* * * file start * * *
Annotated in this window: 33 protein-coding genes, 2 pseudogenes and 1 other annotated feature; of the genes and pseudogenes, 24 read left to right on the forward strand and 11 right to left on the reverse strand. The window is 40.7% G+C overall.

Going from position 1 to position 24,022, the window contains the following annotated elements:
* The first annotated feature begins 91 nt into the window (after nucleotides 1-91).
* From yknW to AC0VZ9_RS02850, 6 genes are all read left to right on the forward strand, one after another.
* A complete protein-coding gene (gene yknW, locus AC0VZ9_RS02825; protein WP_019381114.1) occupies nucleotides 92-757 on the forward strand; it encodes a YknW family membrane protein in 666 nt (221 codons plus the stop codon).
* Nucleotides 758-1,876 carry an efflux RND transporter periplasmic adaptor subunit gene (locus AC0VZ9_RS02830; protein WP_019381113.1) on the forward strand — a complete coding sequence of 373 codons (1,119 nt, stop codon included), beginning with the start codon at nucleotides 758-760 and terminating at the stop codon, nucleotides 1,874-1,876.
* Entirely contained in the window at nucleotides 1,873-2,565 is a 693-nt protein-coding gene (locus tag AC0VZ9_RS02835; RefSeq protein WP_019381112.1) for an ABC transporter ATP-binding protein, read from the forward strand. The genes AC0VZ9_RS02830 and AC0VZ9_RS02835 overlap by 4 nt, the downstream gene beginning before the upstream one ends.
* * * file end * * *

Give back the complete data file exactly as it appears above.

Annotated in this window: 33 protein-coding genes, 2 pseudogenes and 1 other annotated feature; of the genes and pseudogenes, 24 read left to right on the forward strand and 11 right to left on the reverse strand. The window is 40.7% G+C overall.

Going from position 1 to position 24,022, the window contains the following annotated elements:
* The first annotated feature begins 91 nt into the window (after nucleotides 1-91).
* From yknW to AC0VZ9_RS02850, 6 genes are all read left to right on the forward strand, one after another.
* A complete protein-coding gene (gene yknW, locus AC0VZ9_RS02825; protein WP_019381114.1) occupies nucleotides 92-757 on the forward strand; it encodes a YknW family membrane protein in 666 nt (221 codons plus the stop codon).
* Nucleotides 758-1,876 carry an efflux RND transporter periplasmic adaptor subunit gene (locus AC0VZ9_RS02830; protein WP_019381113.1) on the forward strand — a complete coding sequence of 373 codons (1,119 nt, stop codon included), beginning with the start codon at nucleotides 758-760 and terminating at the stop codon, nucleotides 1,874-1,876.
* Entirely contained in the window at nucleotides 1,873-2,565 is a 693-nt protein-coding gene (locus tag AC0VZ9_RS02835; RefSeq protein WP_019381112.1) for an ABC transporter ATP-binding protein, read from the forward strand. The genes AC0VZ9_RS02830 and AC0VZ9_RS02835 overlap by 4 nt, the downstream gene beginning before the upstream one ends.